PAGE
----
Aspen, Colorado: Today, Erik Cavarra features an article related to the Aspen Daily News.
Developers argue that condos in Boomerang would be rented nightly
After city officials criticized a plan for the long-vacant Boomerang Lodge site as too much free market condo for too little hotel room, the developers have tweaked the proposal to more closely balance the two.
The most recent plan, submitted late last week, encompasses about 11,800 square feet of hotel rooms broken up into 56 units and 16,800 square feet of free market condos in 12 units. A plan submitted this spring had the ratio at 10,464 square feet in 45 hotel rooms to 23,104 square feet of condos, of which there would have been 16. The proposed building in both cases would be just over 40,000 square feet in total floor area.
A Planning and Zoning Commission hearing on the plan set for June 17 was postponed until July 1, following a recommendation from the city’s community development office that the Boomerang application be substantially changed or denied.
“The proposal for a free market residential project with a lodge component that is mostly three stories with a four-story tower does not provide a community benefit or appropriate trade-offs that warrant the proposed dimensions,” says a memo from Sara Adams, senior planner for the city, in advance of the June 17 meeting.
The Boomerang, located on the 500 block of West Hopkins Avenue, operated as a ski lodge from the 1960s until it was mostly torn down in 2007. The city approved a hotel redevelopment plan in 2006, but developers lost their financing in the recession. An idea to build affordable housing on the site instead attracted a lawsuit from neighbors in 2011.
Last fall, developers reworked the Boomerang concept, pitching it as an economy lodge, because the hotel rooms would be around 225 square feet in average size instead of 400 to 500 square feet, as the initial plan contemplated. That 2006 plan included five free market condos that would have been around 2,100 square feet each.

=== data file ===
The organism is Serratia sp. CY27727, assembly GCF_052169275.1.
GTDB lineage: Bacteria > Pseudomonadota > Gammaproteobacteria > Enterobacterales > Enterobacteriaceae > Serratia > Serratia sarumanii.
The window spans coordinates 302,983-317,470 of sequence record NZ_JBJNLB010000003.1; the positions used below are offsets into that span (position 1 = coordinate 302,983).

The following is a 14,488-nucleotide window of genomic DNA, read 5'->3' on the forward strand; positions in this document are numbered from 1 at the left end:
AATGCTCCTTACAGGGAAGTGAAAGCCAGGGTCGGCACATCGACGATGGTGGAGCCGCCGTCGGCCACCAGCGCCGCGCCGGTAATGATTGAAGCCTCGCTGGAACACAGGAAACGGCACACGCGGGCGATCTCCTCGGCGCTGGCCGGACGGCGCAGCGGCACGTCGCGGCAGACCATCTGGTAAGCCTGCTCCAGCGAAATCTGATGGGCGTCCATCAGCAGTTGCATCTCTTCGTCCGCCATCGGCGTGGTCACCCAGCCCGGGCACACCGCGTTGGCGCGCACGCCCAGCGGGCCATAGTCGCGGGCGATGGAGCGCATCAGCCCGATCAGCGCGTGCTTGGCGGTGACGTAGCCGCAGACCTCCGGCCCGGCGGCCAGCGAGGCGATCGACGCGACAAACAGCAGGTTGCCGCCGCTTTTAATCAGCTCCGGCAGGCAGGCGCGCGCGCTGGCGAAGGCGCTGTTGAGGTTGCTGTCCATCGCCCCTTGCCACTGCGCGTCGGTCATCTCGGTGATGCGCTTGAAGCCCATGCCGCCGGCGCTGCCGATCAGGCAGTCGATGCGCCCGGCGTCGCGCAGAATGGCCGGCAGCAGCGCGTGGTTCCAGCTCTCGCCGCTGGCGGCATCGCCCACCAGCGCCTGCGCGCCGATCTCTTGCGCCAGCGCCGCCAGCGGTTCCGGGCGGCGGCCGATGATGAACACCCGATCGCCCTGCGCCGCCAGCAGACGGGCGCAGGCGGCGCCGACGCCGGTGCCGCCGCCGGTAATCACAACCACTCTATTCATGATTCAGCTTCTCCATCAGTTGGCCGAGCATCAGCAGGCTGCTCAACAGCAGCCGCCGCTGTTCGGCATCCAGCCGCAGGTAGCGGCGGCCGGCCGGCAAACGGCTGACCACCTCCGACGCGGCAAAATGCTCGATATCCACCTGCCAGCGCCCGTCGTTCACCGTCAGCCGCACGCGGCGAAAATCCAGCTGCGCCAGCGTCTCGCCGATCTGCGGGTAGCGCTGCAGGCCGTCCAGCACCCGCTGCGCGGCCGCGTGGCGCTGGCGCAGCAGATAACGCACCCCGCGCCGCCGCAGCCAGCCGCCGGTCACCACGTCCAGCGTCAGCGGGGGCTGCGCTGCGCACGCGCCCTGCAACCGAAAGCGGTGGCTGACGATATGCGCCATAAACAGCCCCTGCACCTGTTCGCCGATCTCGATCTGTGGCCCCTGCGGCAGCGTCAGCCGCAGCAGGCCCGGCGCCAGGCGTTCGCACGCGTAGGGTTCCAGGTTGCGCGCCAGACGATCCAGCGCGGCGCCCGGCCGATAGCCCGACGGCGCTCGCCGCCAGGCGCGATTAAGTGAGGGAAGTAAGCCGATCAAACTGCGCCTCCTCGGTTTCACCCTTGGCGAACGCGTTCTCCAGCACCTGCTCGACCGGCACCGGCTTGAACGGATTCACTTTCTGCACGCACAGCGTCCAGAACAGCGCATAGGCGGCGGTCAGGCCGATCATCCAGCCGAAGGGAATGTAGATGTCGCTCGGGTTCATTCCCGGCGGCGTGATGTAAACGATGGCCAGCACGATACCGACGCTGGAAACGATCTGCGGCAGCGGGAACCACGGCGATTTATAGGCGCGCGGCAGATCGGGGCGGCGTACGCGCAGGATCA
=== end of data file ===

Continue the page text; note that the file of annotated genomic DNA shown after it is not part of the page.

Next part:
Read full article here:
James DeFrancia, whose firm Lowe Enterprises is partnering with project owner Alex Brown Realty of Maryland on the Boomerang, said that a wide majority of the free market condos would be part of the nightly rental pool. He cited The Gant, which Lowe developed and still runs nearly 40 years later, as an example. Those units are individually owned, but 87 percent are in the nightly rental pool, he said.
The “modest” 1,400-square-foot size of the proposed Boomerang condos “speaks to the motivation of the owner to rent it, to offset the costs of ownership,” DeFrancia said. Conversely, larger, more luxurious units tend to be more lightly occupied, because the owners are there more often, or because they are investment properties where nightly rental revenue is not of great concern, he said.
With the 56 units, some of which could be combined to make larger rooms, and the two- to four-bedroom condos, the Boomerang would offer a wide variety of room types, DeFrancia said.
With limited amenities and services planned for the hotel, it would wind up being one of the least expensive places in town to rent a room, he said. No one disagrees that Aspen needs more lower-priced lodging options, he said.
The 2007 demolition left intact the original entrance wing of the hotel, which would be preserved in the new construction.
DeFrancia said he hopes to get the project in front of City Council before the end of the summer.